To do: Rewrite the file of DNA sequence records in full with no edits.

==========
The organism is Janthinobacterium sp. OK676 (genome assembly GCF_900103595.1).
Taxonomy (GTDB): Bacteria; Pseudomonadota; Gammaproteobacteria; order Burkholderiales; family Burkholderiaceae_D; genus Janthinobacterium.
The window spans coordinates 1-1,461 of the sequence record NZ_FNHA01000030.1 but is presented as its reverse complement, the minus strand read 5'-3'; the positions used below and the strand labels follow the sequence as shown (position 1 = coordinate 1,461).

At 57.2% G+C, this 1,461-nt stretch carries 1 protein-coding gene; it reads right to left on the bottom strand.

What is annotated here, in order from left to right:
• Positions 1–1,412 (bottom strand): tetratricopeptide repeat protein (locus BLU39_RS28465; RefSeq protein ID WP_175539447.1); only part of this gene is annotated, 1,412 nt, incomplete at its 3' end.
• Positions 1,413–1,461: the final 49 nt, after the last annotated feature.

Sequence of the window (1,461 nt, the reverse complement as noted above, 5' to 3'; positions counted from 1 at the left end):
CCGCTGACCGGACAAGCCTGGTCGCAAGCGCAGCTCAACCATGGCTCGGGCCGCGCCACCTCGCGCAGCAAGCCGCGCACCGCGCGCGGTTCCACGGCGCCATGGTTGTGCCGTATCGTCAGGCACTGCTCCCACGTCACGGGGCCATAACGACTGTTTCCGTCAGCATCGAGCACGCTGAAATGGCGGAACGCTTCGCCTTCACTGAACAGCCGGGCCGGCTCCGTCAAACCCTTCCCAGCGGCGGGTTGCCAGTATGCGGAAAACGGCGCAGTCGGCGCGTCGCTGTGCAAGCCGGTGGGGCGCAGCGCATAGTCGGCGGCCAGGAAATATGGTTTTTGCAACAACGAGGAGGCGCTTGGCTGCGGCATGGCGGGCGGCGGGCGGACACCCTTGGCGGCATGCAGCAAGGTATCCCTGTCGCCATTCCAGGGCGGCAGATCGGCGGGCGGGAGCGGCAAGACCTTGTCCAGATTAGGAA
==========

The organism is Janthinobacterium sp. OK676 (genome assembly GCF_900103595.1).
Taxonomy (GTDB): Bacteria; Pseudomonadota; Gammaproteobacteria; order Burkholderiales; family Burkholderiaceae_D; genus Janthinobacterium.
The window spans coordinates 1-1,461 of the sequence record NZ_FNHA01000030.1 but is presented as its reverse complement, the minus strand read 5'-3'; the positions used below and the strand labels follow the sequence as shown (position 1 = coordinate 1,461).

At 57.2% G+C, this 1,461-nt stretch carries 1 protein-coding gene; it reads right to left on the bottom strand.

What is annotated here, in order from left to right:
• Positions 1–1,412 (bottom strand): tetratricopeptide repeat protein (locus BLU39_RS28465; RefSeq protein ID WP_175539447.1); only part of this gene is annotated, 1,412 nt, incomplete at its 3' end.
• Positions 1,413–1,461: the final 49 nt, after the last annotated feature.

Sequence of the window (1,461 nt, the reverse complement as noted above, 5' to 3'; positions counted from 1 at the left end):
CCGCTGACCGGACAAGCCTGGTCGCAAGCGCAGCTCAACCATGGCTCGGGCCGCGCCACCTCGCGCAGCAAGCCGCGCACCGCGCGCGGTTCCACGGCGCCATGGTTGTGCCGTATCGTCAGGCACTGCTCCCACGTCACGGGGCCATAACGACTGTTTCCGTCAGCATCGAGCACGCTGAAATGGCGGAACGCTTCGCCTTCACTGAACAGCCGGGCCGGCTCCGTCAAACCCTTCCCAGCGGCGGGTTGCCAGTATGCGGAAAACGGCGCAGTCGGCGCGTCGCTGTGCAAGCCGGTGGGGCGCAGCGCATAGTCGGCGGCCAGGAAATATGGTTTTTGCAACAACGAGGAGGCGCTTGGCTGCGGCATGGCGGGCGGCGGGCGGACACCCTTGGCGGCATGCAGCAAGGTATCCCTGTCGCCATTCCAGGGCGGCAGATCGGCGGGCGGGAGCGGCAAGACCTTGTCCAGATTAGGAA